Profound story of one general on mission to change the medical profession and treatment of the human costs of war… Experts told him it would be years, if ever, before more advanced tests could be developed for PTSD… Chiarelli assumed command of One Mind for Research, a nonprofit focused on advancing treatment of brain injury and mental illness. “I’m going to keep working this”…
January 19, 2015 Update — The word “Zeitgeist” comes to mind as the Box-office success of the movie “American Sniper” hits the Hollywood business press and is circulated in the mainstream media as the film garners reviews and award nominations.
Let us pause for a moment to consider the temper of the times and the costs of a generation of warriors wounded and soldiers paying a price after they leave the field of battle — as with the reality of Chris Kyle, the hero of Sniper who was shot dead by a veteran with PTSD.
The wounds brought home, as with veterans of wars in Iraq, Afghanistan and before, the war in Vietnam, are lasting.
Even as some speak of the ‘black and white, good and bad’ of war, the memories and consequences carry forward…
- “Walking wounded”
- Hundreds of thousands impacted
- Estimated 20% of 2 million+ affected
- Post-traumatic stress more than ‘disorder’
- Veterans Affairs – over 648,000 PTSD cases
Soon after Peter Chiarelli became vice chief of staff of the Army in 2008, a subordinate showed him a bar graph depicting the number of soldiers determined by the Department of Veterans Affairs to be at least 30 percent disabled. The tallest column was on the far left… The big column, which represented 36 percent of seriously injured soldiers, was labeled “PTSD or TBI.”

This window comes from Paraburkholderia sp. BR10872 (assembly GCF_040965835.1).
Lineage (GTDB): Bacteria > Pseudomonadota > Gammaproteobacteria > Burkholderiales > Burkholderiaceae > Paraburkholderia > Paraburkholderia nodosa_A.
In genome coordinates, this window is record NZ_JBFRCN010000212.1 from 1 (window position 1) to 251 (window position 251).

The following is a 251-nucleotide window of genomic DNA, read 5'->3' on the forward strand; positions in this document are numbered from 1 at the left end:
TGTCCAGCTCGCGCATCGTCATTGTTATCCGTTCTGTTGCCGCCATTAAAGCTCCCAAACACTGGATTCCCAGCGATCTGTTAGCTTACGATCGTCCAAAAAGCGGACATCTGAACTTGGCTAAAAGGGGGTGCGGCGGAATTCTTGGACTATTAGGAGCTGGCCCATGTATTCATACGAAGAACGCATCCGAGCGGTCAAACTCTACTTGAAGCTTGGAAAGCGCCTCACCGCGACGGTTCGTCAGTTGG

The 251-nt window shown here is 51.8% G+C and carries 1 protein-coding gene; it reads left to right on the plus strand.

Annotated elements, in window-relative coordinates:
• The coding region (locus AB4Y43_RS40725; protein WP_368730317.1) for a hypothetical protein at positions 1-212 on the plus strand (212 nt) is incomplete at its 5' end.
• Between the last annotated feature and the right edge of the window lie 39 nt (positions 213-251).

Chiarelli set out to learn everything he could about PTSD and TBI. The task took on even greater urgency a month later, when the Army tallied that 115 soldiers had committed suicide in 2007. That was the most since the Army began counting in 1980 and nearly twice the national suicide rate. Chiarelli’s boss, General George Casey Jr., asked him to figure out why so many soldiers were taking their own lives.
He learned that troops claiming post-traumatic stress—PTS, he insisted, not PTSD—were diagnosed with a twenty-question test. Are you feeling irritable or having angry outbursts? Have you lost interest in things you used to enjoy? There was no blood test or brain scan.
“Imagine going to your doctor because you think you have a broken leg and your doctor asks twenty questions, and then your doctor says, ‘You don’t have a broken leg. You can go home.’ You’d say, ‘Aren’t you going to X-ray my leg?’ That’s how we diagnose PTS,” he said. “This is like having a heart attack, and when you show up in a hospital, it’s 1945.”
Experts told him it would be years, if ever, before more advanced tests could be developed for PTS. So Chiarelli directed his energies toward expanding mental health treatment programs in war zones and on domestic bases, and he pushed military doctors to explore the efficacy of alternative therapies…
In January 2012, Chiarelli’s term as vice-chief was over. That April, after nearly forty years in uniform, he retired…
Chiarelli moved back home to Seattle and assumed command of One Mind for Research, a nonprofit organization focused on advancing research and treatment of mental illness and brain injury. “I’m going to keep working this,” he told friends in the Army. “I’m not throwing in the towel…”
Read Peter Chiarelli’s quest to change the way wounds of war are treated —
For medical help, Make the Connection services
Approximately 250,000 of the 697,000 U.S. veterans who served in the 1991 Gulf War are afflicted with ‘Gulf syndrome’, enduring chronic multi-symptom illness, a condition with serious consequences.
A 2012 report revealed that 247,243 veterans from the Iraq and Afghanistan Wars have been diagnosed with Post Traumatic Stress Disorder/PTSD, nearly 30 percent of the 834,463 Iraq and Afghanistan War veterans treated at V.A. hospitals. Estimates are that the overall PTSD rate is 20 percent across the entire population of Iraq and Afghanistan veterans, not just those who have come to a V.A. facility
“PTSD and the Truth”
There are two widely used treatments for PTSD at the V.A. One is called cognitive processing therapy. The other is prolonged exposure therapy…
From the New York Times – January 2015
David J. Morris, a former Marine infantry officer, is the author of the forthcoming book “The Evil Hours: A Biography of Post-Traumatic Stress Disorder.”